5. 5. Lucero Castaneda AP US History Ms.Lampley 4 | P a g e 2. The Paradox Of Southern Prosperity a) As white southerners grew rich from the King Cotton and agriculture, the standard of living for most southerners did not improve over time. b) Southerners invested most of their wealth in land and slaves, ignoring economic change and industrial investment in favor of short-term profits. Only 10% of the nation’s manufactured goods were produced in the South. Few planters invested in railroads, and only to service cotton regions. c) Slavery worked in other ways to prevent development. Fearing competition from slave labor, European immigrants avoided the South. d) The South remained an economic colony of Europe and the North, and did not enjoy real economic independence and diversity even with visible signs of wealth and success. II) The African American World A) Evangelical Black Protestantism The emergence of a black form of Evangelical Christianity exemplified the synthesis of African and European culture that composed a new African American culture. 1. Black Protestantism a) Evangelical Protestantism came to the South in the late 18th century with the Second Great Awakening and the conversion of thousands of whites and blacks. Until the Second Great Awakening, the majority of African American slaves engaged an African religious culture. b) Many adapted blacks struggled for Protestantism, and after being traded to the Deep South, spread evangelical Christianity to slaves there. Enslaved blacks and unofficial black ministers reinterpreted the teachings of Christianity to emphasize unity of people. c) Despite believing in a European religion, black slaves expressed their spirituality in African ways, including the use of ring shouts and the creation of a happy brand of Protestant worship to sustain them under slavery. B) Forging Families and Creating Cultures 1. African Influences a) The domestic slave trade mingled blacks from many states, erased regional differences, and prompted the emergence of core culture in the lower Mississippi Valley. b) The African influences remained important because they brought their regional cultures with them. c) By 1820 most black slaves in America had been born in the United States, helping to create a homogenous black culture based on evangelical Christianity, English as a common language, and labor in a slave regime.
  6. 6. Lucero Castaneda AP US History Ms.Lampley 5 | P a g e C) Negotiating Rights a) Although the black population was becoming more equal, African cultural influences remained important. Unlike white marriages, slave marriages were not recognized in law, and followed African forms of union, such as jumping the broomstick, the naming of children, and adopting older unrelated slaves as aunts and uncles. b) Planters worried constantly that enslaved African Americans would rebel against them. African American resistance severely limited a master’s power. Slaves slowed the pace of work by faking illness, breaking tools, and running away. Fear of slave resistance reduced a white master’s use of violence and increased the use of positive motivations and work discipline as control mechanisms. c) Coordinated large-scale slave revolts, such as the Prosser revolt (1800) and Turner revolt (1831), were rare. Blacks realized the futility of violent resistance, and favored escape instead. But escape was difficult since families would be left behind and the distance to the North was great, leading some blacks to escape to Florida or form hidden communities in swamps and woods and intermarry with Indians.Given these limitations, most slaves created the best possible lives for themselves and their families, in part by demanding from masters a greater share of the fruits of their labor as slaves. D) The Free Black Population Nearly half of the black s in the United States in 1840 and 1860 lived in the free states of the North. Some enslaved blacks found freedom through escape or help. Between 1820 and 1840 it became 13%, and thendropped to 11% by 1860 because of southern white restrictions on black streets to freedom. 1. Northern Free Blacks a) Half of all free blacks lived in the North.Most were southern refugees. A minoritywere the children of families that hadbeen free for generations.Even in the North, few free blacks enjoyeda truly free existence. b) Most whites viewed blacks as socially inferioreconomic competitors, so confinedthem to low-paying menial work. In ruralareas they were farm laborers. In urbanareas they worked as domestic servantsand day laborers. Only a small numberowned any land. c) Only a few states allowed free black mento vote, attend public schools, and sit nextto whites in churches. Only in Massachusettscould blacks testify against whites incourt. The federal government forbadeblacks from being employed in postal service,claiming public lands, or holding aU.S. passport. d) Despite limitations, a few free blackshad relative wealth.MathematicianBenjamin Banneker, painter Joshua Johnston,and merchant Paul Cuffee achievedpublic distinction for their work for whites.To improve American institutions andgive blacks a sense of independence, prominentblacks formed groups to create churches, orphanages, and fellowshipgroups. One of the most famous was theAfrican Methodist Episcopal Church by Richard Allen.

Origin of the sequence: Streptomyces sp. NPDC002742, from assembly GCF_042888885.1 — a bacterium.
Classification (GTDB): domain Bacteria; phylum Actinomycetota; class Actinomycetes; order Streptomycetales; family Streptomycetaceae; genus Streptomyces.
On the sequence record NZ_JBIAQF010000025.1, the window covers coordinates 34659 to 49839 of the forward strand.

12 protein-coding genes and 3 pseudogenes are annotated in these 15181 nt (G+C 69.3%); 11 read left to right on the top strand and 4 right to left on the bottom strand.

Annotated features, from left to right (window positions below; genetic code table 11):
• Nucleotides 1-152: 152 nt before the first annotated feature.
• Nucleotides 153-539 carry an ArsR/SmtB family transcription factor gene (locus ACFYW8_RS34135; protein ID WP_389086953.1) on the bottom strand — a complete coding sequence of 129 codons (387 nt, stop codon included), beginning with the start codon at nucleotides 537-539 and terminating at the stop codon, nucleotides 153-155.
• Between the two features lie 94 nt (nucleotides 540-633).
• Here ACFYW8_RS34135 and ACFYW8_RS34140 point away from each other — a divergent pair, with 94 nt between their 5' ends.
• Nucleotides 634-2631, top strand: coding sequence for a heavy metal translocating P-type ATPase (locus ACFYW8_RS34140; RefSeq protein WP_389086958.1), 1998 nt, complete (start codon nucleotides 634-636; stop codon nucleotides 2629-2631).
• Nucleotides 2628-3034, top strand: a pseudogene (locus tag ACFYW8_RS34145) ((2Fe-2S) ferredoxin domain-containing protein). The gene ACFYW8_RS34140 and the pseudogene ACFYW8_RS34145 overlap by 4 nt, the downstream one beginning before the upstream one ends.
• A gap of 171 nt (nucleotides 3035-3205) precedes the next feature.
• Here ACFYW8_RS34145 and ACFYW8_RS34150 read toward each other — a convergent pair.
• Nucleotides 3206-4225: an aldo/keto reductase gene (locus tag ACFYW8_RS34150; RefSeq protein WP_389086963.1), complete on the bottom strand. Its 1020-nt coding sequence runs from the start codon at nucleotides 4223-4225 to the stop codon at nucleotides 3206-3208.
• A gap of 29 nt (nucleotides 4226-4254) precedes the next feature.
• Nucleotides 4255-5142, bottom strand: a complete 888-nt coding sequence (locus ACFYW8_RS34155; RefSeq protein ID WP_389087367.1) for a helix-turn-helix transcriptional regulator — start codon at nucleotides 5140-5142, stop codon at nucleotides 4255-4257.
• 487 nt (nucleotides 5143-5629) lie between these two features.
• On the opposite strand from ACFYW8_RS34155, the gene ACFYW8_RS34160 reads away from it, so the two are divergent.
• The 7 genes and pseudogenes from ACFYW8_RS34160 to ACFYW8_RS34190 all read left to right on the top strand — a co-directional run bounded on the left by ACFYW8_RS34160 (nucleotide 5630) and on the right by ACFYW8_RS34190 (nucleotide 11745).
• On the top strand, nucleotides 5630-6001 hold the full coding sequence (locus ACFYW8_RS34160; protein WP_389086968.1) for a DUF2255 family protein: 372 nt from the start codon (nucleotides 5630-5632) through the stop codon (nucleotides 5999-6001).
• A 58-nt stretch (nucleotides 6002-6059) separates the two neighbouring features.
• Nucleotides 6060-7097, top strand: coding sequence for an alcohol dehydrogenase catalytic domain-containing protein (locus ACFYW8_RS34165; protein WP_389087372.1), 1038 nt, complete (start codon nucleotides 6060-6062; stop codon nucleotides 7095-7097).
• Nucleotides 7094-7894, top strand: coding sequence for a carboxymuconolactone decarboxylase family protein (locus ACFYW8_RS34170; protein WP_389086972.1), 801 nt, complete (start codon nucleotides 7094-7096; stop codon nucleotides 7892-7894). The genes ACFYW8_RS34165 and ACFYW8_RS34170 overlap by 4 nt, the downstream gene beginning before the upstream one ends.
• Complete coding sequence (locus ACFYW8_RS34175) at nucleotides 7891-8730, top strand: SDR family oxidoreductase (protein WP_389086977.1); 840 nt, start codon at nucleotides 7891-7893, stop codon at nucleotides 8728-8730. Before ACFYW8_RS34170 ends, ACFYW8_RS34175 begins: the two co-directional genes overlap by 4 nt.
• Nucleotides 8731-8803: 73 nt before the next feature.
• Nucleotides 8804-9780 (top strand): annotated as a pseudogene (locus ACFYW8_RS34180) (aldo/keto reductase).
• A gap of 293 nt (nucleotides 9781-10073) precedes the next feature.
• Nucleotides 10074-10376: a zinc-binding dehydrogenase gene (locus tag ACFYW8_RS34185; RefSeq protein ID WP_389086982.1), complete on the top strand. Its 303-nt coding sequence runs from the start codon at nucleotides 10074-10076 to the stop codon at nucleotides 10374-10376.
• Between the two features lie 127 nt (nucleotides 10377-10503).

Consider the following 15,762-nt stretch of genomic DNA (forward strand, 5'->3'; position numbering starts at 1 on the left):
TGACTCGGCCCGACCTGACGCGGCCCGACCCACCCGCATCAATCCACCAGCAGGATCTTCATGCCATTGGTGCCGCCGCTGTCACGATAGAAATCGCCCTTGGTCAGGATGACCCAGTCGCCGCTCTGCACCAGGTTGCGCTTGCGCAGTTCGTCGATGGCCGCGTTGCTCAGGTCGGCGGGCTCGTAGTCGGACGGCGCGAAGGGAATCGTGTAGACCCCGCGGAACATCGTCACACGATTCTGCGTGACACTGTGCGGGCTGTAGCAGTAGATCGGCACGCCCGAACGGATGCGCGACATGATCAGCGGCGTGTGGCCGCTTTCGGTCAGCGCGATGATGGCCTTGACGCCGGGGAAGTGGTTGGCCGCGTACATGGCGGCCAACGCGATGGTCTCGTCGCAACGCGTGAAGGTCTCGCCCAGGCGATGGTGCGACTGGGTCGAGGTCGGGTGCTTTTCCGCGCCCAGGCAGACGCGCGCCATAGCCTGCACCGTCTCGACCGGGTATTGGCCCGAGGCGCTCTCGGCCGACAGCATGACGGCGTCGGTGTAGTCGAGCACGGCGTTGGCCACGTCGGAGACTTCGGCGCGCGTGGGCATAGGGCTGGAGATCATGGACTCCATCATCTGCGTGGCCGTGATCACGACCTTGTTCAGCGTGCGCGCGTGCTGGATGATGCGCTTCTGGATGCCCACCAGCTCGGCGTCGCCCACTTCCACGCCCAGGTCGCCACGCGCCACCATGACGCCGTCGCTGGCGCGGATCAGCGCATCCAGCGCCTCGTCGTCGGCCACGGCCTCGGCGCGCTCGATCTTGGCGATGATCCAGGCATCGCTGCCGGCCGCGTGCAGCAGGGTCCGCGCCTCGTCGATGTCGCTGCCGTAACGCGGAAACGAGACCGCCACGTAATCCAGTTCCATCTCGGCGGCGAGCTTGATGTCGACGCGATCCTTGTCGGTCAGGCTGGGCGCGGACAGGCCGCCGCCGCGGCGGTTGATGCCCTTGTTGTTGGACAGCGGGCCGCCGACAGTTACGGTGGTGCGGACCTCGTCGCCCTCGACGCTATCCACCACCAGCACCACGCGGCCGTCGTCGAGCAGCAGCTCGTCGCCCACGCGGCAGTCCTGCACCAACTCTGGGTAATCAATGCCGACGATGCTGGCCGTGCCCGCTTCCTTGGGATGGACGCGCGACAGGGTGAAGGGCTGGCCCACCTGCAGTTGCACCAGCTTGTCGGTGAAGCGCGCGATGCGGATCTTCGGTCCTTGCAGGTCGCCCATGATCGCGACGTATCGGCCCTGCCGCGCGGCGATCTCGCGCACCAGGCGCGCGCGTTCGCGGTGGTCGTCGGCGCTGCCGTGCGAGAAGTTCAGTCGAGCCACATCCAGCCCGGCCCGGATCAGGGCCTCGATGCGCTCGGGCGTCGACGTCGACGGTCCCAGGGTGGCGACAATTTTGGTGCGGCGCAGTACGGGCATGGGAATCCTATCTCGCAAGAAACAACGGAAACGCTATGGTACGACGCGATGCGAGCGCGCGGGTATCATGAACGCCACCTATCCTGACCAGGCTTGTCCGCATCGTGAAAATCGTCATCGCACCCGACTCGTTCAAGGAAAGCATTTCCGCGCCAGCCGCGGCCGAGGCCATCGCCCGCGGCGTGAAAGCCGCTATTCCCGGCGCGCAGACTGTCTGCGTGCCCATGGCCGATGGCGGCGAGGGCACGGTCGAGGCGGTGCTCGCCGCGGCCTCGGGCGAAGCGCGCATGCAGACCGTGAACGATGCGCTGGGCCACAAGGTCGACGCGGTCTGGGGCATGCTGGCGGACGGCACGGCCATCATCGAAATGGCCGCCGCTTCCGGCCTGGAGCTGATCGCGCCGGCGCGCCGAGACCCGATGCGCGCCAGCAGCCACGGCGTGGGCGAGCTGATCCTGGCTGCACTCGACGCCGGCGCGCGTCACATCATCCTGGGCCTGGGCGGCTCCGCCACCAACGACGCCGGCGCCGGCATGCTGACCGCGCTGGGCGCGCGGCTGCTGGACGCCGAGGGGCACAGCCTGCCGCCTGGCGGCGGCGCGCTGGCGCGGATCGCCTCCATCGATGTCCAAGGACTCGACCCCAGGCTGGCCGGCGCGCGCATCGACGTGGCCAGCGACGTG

7. 7. Lucero Castaneda AP US History Ms.Lampley 6 | P a g e 2. Standing For Freedom In The South a) Class distinctions developed in the blackcommunity based on elite appeals towhite charity and working-class rejectionof white violence and oppression.Most free blacks in the South (225,000 in1860, up from 94,000 in 1810) lived inlarge coastal cities, especially in the UpperSouth. b) Free southern blacks consisted almost entirelyof the artisan class of skilled workers because if the lack of Europeanimmigration to the South.Free southern blacks accused of crimeswere often denied a jury trial and weresometimes forced back into slavery. c) Free blacks had to possess freedom papers,and could be resold or kidnapped withoutthem. d) Some wealthy, free southern blacks distancedthemselves from working class freeblacks and identified more with theplanter aristocracy, even owning slaves.Most free blacks found racial unitywith other blacks and worked toward theend of slavery by helping fugitive slaves,officially supporting the antislavery movement,intriguerevolt, or enteringpolitics.